Clinical Anatomy of the Liver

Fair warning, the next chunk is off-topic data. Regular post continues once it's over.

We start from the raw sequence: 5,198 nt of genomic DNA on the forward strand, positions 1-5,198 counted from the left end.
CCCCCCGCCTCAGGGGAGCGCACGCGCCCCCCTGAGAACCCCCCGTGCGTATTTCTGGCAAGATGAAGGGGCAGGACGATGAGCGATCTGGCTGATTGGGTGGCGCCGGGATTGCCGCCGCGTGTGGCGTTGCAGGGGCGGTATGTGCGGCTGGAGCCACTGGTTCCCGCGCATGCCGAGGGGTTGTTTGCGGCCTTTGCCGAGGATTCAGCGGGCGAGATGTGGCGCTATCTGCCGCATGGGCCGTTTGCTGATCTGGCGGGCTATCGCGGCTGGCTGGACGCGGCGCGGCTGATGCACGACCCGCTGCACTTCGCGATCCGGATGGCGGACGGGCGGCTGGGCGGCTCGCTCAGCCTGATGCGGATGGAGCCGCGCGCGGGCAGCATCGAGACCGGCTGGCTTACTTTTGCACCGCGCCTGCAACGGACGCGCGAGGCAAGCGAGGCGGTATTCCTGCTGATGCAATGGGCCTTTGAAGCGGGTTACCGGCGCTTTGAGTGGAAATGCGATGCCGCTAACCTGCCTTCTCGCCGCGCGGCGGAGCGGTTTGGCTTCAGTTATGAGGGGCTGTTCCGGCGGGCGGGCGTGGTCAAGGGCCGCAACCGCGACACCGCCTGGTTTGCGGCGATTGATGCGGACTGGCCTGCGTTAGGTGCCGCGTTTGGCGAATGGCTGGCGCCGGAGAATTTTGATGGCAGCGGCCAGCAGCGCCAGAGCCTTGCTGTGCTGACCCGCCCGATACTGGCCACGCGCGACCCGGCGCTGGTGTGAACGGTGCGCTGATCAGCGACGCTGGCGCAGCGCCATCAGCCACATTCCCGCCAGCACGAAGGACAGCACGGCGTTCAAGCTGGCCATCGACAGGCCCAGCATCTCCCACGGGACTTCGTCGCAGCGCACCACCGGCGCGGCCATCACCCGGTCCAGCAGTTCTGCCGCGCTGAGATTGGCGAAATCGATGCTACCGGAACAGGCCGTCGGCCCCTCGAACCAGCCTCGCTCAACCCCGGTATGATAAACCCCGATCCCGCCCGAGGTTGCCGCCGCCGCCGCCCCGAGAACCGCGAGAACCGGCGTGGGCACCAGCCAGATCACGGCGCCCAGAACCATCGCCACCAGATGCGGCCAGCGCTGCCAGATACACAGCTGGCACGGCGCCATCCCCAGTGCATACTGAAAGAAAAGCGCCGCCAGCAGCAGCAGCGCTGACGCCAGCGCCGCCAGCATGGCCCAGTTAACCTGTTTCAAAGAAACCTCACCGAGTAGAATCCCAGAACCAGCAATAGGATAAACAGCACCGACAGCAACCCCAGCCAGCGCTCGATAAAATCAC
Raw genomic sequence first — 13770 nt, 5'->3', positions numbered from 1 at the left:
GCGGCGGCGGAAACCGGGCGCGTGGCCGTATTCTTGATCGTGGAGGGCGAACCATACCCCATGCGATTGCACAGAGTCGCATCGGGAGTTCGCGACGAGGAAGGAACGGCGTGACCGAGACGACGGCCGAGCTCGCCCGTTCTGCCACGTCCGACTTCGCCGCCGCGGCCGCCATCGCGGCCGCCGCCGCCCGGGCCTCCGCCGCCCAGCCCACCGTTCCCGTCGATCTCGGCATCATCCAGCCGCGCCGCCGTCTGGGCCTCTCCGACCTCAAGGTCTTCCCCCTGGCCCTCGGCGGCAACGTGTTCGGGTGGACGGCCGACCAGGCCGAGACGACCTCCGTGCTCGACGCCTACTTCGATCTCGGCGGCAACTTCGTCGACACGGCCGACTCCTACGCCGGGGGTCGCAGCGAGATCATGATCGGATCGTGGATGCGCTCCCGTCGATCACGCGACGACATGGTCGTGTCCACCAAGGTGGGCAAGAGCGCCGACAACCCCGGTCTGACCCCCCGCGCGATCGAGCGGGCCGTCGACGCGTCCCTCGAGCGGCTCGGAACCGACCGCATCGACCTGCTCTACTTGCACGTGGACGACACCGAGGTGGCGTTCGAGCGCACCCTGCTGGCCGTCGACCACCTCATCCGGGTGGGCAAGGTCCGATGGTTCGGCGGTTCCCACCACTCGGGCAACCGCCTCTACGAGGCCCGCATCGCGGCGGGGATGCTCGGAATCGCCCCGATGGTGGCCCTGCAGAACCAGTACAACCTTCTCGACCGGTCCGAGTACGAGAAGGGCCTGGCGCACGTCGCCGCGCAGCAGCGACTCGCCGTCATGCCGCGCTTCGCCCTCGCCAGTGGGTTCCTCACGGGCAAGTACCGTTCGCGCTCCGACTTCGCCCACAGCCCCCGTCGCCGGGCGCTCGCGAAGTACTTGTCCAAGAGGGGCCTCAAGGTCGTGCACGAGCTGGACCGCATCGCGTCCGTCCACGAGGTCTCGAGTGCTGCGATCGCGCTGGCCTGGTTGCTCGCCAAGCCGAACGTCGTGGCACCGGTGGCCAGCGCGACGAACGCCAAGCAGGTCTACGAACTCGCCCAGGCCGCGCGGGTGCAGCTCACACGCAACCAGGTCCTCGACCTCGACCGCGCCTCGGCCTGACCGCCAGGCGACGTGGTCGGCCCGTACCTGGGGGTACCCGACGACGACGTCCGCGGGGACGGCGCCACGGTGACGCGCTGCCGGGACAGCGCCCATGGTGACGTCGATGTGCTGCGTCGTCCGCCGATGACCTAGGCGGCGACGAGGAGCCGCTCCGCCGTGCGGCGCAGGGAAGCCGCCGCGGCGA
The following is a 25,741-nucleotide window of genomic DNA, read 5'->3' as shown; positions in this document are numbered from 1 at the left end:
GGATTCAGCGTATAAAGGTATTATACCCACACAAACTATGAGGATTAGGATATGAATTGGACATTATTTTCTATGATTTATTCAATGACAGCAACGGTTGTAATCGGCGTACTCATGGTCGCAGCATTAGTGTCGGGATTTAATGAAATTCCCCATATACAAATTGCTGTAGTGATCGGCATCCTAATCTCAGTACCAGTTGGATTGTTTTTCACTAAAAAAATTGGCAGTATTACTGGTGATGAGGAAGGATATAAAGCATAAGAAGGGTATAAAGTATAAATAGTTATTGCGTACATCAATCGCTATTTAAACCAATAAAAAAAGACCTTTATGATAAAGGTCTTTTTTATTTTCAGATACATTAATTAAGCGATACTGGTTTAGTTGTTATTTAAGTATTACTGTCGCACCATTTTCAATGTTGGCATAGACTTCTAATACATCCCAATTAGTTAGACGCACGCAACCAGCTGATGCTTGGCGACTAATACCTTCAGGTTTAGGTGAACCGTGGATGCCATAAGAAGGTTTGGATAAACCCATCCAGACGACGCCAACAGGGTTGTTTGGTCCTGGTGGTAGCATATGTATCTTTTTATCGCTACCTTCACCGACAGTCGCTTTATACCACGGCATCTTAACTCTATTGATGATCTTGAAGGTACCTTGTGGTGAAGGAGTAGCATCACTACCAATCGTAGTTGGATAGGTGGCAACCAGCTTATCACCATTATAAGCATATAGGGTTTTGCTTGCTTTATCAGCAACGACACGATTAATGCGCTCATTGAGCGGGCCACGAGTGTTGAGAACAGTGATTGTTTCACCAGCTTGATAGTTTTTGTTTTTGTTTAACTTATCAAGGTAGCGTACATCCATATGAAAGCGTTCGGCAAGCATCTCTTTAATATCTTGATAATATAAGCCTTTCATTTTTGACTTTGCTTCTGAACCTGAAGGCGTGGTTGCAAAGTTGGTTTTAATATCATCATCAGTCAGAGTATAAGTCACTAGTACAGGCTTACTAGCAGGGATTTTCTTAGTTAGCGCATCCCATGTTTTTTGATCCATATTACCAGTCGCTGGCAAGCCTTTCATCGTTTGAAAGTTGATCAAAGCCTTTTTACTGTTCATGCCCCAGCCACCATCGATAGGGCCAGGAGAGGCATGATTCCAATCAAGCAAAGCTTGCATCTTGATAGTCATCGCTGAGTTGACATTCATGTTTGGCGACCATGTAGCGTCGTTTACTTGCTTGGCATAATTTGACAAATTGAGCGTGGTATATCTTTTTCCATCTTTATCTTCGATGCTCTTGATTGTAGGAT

The liver is the largest organ, amounting to about 2–3% of average body weight. The liver has three surfaces: diaphragmatic, visceral and posterior surfaces. The liver has two hemilivers, the large right hemiliver and the smaller left hemiliver, which is generally described in two ways, by morphologic anatomy and by functional anatomy. The two hemilivers are divided on the anterior surface of the liver by the falciform ligament and on the inferior surface by the round ligament as it runs into the umbilical fissure. At the upper margin, the two layers of the falciform ligament divide from each other. On the right side, the falciform ligament attaches the right diaphragmatic peritoneum and constitutes the upper layer of the right coronary ligament, which runs inferiorly to form the right triangular ligament, and then turns backwards to constitute the lower layer of the right coronary ligament. The area between these ligaments, which is completely devoid of peritoneum, is named as the bare area. The retrohepatic inferior vena cava (IVC) locates within this bare area on the undersurface of the liver. At its left extremity, the lower layer of the right coronary ligament passes through the posterior surface of the retrohepatic inferior vena cava and connects with the peritoneal reflexion from the right boundary of the Spigelian lobe of the caudate lobe. This right-sided part of this ligament posteriorly surrounding the retrohepatic IVC was referred to as the hepatocaval ligament (Makuuchi ligament). On the left side, the other layer of the falciform ligament constitutes the anterior layer of the left triangle ligament, which reflexes backwards to form the posterior layer. At the top of the fissure for the ligamentum venosum, it constitutes the anterior layer of the gastrohepatic ligament. The posterior layer of the gastrohepatic ligament is the reflexed peritoneum from the right boundary of the top portion of the Spigelian lobe of the caudate lobe. This layer then goes around the Spigelian lobe to join the lower layer of the coronary ligament. The gastrohepatic ligament ties to the ligamentum venosum, which divides the historically defined right and left hemilivers on its posterior surface. This common early description of liver anatomy was only based on external landmarks of the liver and has no strict relationship to functional anatomy. It is well accepted that the liver does not have reliable external landmarks as guides for anatomical hepatic resection.
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